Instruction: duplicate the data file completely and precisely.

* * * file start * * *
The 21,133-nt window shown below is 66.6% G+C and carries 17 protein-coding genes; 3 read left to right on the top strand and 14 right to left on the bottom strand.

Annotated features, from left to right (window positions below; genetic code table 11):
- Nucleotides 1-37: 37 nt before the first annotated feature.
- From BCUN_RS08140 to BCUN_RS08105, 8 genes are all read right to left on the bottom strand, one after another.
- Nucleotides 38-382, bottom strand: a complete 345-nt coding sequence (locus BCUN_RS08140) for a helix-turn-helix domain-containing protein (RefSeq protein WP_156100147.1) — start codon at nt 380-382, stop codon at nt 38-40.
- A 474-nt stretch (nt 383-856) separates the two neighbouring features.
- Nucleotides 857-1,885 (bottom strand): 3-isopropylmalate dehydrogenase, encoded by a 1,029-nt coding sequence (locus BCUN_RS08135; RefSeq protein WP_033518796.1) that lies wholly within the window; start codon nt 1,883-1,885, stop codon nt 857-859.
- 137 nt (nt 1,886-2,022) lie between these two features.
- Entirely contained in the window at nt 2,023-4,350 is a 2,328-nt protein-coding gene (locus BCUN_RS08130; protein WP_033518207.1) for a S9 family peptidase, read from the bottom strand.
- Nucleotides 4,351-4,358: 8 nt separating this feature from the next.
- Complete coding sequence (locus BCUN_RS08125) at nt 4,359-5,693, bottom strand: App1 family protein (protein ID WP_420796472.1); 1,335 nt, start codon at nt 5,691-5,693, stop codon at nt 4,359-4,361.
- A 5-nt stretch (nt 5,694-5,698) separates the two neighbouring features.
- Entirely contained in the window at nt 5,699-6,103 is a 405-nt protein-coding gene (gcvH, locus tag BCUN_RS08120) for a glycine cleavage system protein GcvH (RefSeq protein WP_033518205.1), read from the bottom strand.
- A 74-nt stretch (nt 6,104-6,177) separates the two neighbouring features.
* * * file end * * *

The 21,133-nt window shown below is 66.6% G+C and carries 17 protein-coding genes; 3 read left to right on the top strand and 14 right to left on the bottom strand.

Annotated features, from left to right (window positions below; genetic code table 11):
- Nucleotides 1-37: 37 nt before the first annotated feature.
- From BCUN_RS08140 to BCUN_RS08105, 8 genes are all read right to left on the bottom strand, one after another.
- Nucleotides 38-382, bottom strand: a complete 345-nt coding sequence (locus BCUN_RS08140) for a helix-turn-helix domain-containing protein (RefSeq protein WP_156100147.1) — start codon at nt 380-382, stop codon at nt 38-40.
- A 474-nt stretch (nt 383-856) separates the two neighbouring features.
- Nucleotides 857-1,885 (bottom strand): 3-isopropylmalate dehydrogenase, encoded by a 1,029-nt coding sequence (locus BCUN_RS08135; RefSeq protein WP_033518796.1) that lies wholly within the window; start codon nt 1,883-1,885, stop codon nt 857-859.
- 137 nt (nt 1,886-2,022) lie between these two features.
- Entirely contained in the window at nt 2,023-4,350 is a 2,328-nt protein-coding gene (locus BCUN_RS08130; protein WP_033518207.1) for a S9 family peptidase, read from the bottom strand.
- Nucleotides 4,351-4,358: 8 nt separating this feature from the next.
- Complete coding sequence (locus BCUN_RS08125) at nt 4,359-5,693, bottom strand: App1 family protein (protein ID WP_420796472.1); 1,335 nt, start codon at nt 5,691-5,693, stop codon at nt 4,359-4,361.
- A 5-nt stretch (nt 5,694-5,698) separates the two neighbouring features.
- Entirely contained in the window at nt 5,699-6,103 is a 405-nt protein-coding gene (gcvH, locus tag BCUN_RS08120) for a glycine cleavage system protein GcvH (RefSeq protein WP_033518205.1), read from the bottom strand.
- A 74-nt stretch (nt 6,104-6,177) separates the two neighbouring features.